NRIs Consider India A Top Investment Destination, Says Survey

A recent survey indicates that a majority of non-resident Indians (NRIs) believe India offers better investment returns. Read on to know how NRIs overcome the challenges of investing in India
NRIs Consider India A Top Investment Destination, Says Survey

A majority of non-resident Indians (NRIs) believe that their home country offers better investment returns than other countries. In technical terms, NRIs are either Indian citizens or persons of Indian origin (PIOs), but are not resident taxpayers under the Income-tax Act, 1961.

The survey conducted by SBNRI, an NRI-focused FinTech platform, encompassed NRIs from the United States, Singapore, the United Kingdom, Australia, and other countries.

Findings revealed that 53 per cent of Singapore-based NRIs were of the opinion that India offered better returns on investment than other countries they had invested in.

A total of 35 per cent of each Singapore and UK-based NRIs preferred to invest their hard-earned money in India, while 65 per cent of US-based NRIs preferred both investing and sending money home to India.

“India’s economic performance and global position signifies great investment opportunities for NRIs. Its rapid growth across multiple sectors has created a centre of stability with reduced market volatility. This holds immense opportunity for NRIs in terms of investment returns,” SBNRI said in its survey findings.

Opportunities, Challenges & Solutions

NRIs can invest in mutual funds, stocks, initial public offerings (IPOs), bonds, and real estate in India, but face regulatory challenges, which creates hurdles for them to invest in opportunities that offer high returns.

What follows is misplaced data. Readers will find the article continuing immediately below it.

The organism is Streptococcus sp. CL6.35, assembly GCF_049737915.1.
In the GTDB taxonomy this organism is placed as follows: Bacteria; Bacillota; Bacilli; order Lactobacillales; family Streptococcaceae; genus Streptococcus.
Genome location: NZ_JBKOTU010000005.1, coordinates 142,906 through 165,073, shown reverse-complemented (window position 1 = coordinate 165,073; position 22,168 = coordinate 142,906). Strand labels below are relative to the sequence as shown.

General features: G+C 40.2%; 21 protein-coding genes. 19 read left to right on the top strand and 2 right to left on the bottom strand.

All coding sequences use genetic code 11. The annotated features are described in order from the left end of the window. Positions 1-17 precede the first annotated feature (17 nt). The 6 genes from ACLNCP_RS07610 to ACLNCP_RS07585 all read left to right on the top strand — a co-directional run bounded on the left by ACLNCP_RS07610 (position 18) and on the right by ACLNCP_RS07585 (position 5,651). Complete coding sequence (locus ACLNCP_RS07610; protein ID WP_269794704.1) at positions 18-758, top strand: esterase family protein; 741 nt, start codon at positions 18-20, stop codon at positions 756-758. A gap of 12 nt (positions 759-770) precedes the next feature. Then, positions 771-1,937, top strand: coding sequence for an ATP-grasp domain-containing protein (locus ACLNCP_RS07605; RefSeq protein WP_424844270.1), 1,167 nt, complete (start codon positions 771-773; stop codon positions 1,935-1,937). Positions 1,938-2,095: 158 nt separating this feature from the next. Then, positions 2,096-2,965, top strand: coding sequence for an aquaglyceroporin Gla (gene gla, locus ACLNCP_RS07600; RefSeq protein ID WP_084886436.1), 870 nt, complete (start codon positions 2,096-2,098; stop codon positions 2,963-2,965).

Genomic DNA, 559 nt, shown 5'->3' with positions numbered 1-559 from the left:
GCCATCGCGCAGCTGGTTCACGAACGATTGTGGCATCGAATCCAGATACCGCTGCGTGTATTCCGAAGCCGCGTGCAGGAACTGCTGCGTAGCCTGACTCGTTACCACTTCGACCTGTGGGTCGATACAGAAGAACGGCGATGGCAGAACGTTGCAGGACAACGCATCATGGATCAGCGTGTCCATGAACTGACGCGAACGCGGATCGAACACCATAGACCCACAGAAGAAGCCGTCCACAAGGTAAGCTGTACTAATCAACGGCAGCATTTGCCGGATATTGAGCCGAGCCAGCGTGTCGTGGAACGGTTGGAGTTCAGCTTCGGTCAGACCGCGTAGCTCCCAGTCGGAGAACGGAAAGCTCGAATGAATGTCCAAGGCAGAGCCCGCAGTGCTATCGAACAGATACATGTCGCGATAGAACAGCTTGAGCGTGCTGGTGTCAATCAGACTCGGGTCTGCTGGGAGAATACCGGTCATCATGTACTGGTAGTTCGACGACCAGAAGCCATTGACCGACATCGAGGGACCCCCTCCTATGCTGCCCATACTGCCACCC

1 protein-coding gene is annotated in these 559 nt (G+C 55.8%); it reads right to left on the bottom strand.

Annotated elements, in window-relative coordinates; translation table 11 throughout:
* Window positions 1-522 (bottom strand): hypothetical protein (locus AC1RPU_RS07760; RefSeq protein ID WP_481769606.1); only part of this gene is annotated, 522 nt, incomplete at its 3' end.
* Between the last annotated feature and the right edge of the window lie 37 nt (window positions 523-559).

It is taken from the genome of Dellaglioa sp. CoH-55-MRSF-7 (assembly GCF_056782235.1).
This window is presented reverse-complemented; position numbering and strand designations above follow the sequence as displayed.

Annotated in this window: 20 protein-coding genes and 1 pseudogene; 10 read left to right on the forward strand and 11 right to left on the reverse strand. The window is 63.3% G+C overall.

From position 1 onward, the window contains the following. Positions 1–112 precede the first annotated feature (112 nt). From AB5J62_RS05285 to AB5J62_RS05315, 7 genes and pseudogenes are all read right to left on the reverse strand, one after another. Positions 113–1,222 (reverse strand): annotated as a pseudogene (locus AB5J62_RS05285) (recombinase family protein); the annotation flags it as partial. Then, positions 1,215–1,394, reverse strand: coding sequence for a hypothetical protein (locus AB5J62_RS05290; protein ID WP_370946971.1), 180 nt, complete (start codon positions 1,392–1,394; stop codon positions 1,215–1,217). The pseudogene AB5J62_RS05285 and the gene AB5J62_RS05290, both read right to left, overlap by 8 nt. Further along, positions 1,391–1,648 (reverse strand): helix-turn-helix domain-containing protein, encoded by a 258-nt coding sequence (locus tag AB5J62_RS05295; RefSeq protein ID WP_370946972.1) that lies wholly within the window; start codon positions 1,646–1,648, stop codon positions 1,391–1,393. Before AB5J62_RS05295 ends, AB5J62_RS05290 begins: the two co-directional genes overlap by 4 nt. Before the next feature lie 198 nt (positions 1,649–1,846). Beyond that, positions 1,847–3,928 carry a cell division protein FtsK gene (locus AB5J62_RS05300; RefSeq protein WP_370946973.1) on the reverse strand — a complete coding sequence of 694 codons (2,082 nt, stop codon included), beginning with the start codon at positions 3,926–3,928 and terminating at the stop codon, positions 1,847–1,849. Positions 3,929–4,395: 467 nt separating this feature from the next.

NRIs can invest directly in the equity market via the Reserve Bank of India’s (RBI’s) Portfolio Investment Scheme, which requires them to hold a non-resident external or non-resident ordinary account.

Other options include investing in IPOs using the same NRE or NRO account, and mutual funds.

There are no invest limit in mutual funds for NRIs. They can also invest in stocks through alternative investment funds, where the minimum ticket size for category I angel funds is Rs. 25 lakh.

Nearly 46 per cent of Australia-based NRIs followed by NRIs in Singapore and the UK found it difficult to obtain necessary approvals or licenses, the findings revealed.

Additionally, over 35 per cent of UK-based and NRIs from other countries who participated in the survey said they faced extreme difficulty in repatriating funds, while 35 per cent of Singapore-based NRIs said they had problems with restrictions on foreign investment in certain sectors.

Investing in India also carries currency risks, which can impact returns.

To mitigate investment risks, around 30 per cent of NRIs based in the UK said they invested in Indian stocks or funds denominated in the investor’s home currency, the report said.

Further, 27 per cent of them also hedged through forward contracts or currency options, while others diversified across multiple currencies as an apt way to manage currency risks, the survey found.

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